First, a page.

How do I tweak hidden settings in Windows Vista?
|Published:||Sep 6, 2007|
Windows power users have long relied on TweakUI, a free "Power Toy" program from Microsoft that lets them enable dozens of hidden settings and features that can't be accessed through normal means like the control panel. For Windows Vista, however, Microsoft has opted not to release a new version of TweakUI, which leaves a big hole in the market for tweak-happy Vista users. Fortunately, several parties are working to fill that hole with a variety of Vista-tweaking programs, some free and some not. So let's get started.
Free Vista tweaking programs
The main advantage of a free program is that, you guessed it, it's free. You don't have a to pay a dime, and you get many of the features of their shareware cousins. Here are a couple free Vista-tweaking apps:
Vispa is about as bare-bones as they get, and I only recommend it for power users who want a super-lightweight program to get the job done quickly. It comes in a tiny zip file and requires no installation, but has fewer options than other programs and gives little explanation of what each setting does. Vispa's creator even cautions, "The only recommendation I can give is not applying settings without vague knowledge of what you're doing. Not every setting is desired in every environment. Vispa is no tool for beginners, just a more convenient way of tweaking your operating system."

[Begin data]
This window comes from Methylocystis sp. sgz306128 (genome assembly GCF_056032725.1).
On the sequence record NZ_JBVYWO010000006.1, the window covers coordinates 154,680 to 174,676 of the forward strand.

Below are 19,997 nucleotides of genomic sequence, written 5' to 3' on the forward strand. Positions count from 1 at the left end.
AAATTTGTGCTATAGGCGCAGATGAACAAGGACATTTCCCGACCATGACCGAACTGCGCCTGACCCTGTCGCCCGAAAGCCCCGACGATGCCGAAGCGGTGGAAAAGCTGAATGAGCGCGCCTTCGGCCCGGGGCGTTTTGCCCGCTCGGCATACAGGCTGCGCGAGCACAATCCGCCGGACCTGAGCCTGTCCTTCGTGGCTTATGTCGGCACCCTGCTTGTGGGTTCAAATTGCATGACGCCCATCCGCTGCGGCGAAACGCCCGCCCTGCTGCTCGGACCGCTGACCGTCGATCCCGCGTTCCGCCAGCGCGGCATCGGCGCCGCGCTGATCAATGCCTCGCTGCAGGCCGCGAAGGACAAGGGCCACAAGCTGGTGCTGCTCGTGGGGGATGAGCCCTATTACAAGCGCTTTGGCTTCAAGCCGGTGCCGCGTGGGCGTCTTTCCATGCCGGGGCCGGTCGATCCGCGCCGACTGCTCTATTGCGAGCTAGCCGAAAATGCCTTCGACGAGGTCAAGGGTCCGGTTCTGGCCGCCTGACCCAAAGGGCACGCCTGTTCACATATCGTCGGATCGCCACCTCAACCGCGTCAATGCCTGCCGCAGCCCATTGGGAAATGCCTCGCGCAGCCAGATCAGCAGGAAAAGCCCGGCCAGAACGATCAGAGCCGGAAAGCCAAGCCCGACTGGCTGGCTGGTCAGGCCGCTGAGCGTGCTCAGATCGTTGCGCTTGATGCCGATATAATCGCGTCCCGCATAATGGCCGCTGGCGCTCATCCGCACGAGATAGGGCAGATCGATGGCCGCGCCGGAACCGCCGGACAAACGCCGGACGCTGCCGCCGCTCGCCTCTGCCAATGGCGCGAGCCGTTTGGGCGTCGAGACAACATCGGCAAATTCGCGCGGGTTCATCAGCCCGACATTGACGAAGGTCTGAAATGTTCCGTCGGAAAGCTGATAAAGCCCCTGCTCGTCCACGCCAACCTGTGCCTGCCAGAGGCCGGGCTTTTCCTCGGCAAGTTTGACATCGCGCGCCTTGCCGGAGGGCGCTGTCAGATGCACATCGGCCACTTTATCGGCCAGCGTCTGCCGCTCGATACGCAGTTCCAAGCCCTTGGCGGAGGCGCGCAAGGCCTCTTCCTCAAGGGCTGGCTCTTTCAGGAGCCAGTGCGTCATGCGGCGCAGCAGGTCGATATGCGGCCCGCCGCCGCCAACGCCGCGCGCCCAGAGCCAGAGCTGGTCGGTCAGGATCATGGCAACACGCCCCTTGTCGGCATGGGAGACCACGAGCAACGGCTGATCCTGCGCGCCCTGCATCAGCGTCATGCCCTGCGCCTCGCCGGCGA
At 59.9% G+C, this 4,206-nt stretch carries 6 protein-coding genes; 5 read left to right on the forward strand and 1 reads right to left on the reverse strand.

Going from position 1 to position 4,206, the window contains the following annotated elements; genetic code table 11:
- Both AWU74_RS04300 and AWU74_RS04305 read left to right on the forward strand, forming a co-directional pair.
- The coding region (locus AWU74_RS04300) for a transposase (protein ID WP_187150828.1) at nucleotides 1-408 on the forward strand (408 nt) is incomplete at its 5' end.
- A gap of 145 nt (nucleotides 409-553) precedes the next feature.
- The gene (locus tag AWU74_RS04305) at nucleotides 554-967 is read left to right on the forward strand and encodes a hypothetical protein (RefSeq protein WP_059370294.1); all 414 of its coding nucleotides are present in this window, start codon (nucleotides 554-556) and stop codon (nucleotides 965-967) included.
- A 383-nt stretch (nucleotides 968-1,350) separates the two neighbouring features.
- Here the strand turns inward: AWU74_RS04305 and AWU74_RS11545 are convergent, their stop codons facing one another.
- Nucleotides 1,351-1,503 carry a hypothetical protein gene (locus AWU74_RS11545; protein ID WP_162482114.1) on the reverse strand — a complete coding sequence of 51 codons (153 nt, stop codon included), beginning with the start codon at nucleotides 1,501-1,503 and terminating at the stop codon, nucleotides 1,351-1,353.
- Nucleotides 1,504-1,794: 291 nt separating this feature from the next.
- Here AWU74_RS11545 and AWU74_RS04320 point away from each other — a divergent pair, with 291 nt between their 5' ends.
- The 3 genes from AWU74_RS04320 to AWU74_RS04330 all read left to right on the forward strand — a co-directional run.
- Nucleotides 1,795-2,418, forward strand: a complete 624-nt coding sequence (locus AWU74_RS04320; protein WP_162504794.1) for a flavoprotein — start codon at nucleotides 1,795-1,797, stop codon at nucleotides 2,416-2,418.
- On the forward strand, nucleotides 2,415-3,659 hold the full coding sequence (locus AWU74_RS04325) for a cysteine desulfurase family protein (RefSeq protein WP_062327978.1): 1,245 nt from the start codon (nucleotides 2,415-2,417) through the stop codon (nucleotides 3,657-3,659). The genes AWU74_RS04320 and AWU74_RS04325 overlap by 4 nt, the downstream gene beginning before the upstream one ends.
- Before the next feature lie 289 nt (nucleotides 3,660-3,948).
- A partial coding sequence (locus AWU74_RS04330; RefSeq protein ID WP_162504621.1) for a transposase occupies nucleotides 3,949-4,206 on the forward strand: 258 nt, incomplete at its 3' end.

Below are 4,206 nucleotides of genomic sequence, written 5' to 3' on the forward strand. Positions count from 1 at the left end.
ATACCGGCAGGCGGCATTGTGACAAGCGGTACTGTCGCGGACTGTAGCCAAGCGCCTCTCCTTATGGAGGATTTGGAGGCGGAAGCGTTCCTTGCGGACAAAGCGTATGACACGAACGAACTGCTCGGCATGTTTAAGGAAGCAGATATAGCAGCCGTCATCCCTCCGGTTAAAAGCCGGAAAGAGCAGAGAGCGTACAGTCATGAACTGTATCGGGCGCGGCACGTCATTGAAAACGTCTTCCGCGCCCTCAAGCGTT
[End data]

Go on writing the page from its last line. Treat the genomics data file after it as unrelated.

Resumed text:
XdN Tweaker is a step up for more cautious users. It provides a lot more information on what its many settings do. Most of its options come in the form of clearly-labeled buttons prefaced with explanatory text. It's not entirely jargon-free, but fairly user-friendly. I particularly appreciate that the first tab has options to disable and enable various aspects of Vista's much-maligned User Account Control (UAC), and it also has options for Windows Media Player, Internet Explorer, plus links to other, built-in but hard-to-find tools, like MSConfig and the Group Policy Editor.
Shareware Vista tweaking programs
I love free apps, but they can have their disadvantages. Commercial programs and shareware often have a bit more curb appeal and user-friendliness, and that's definitely the case with Windows tweaking programs.
From Stardock, makers of the popular Object Desktop suite, TweakVista puts a friendly face on tweaking your system, and includes a built-in function for creating a restore point before you begin, which you'll find handy in the unlikely event you accidentally make an irreparable mistake. TweakVista comes in two versions, the free Trial version and the $19.95 Full version. The full version throws in features that let you benchmark your systems, speed up Vista's startup, and more. Both versions include succinct descriptions of all of the available settings. For a list of differences between the two, check out Stardock's download page.
Totalidea Software, apparently taking their cues from Microsoft, offers TweakVI in not two, but three different versions: Basic, for free, Premium, for $29.99, and Ultimate for $39.99. For a complete overview of the many differences between the three versions, take a look at Totalidea's handy comparison chart. Buying the Premium or Ultimate versions also gives you twelve months of access to a subscription area where you can download additional plugins that add functionality to TweakVI.
Blogger since 1999, Jordan Running went pro in 2005 and never looked back. Sometimes programmer, occasional photographer, and serial tinkerer, he decided to to switch to Linux in 2001 but just hasn't quite gotten around to it yet.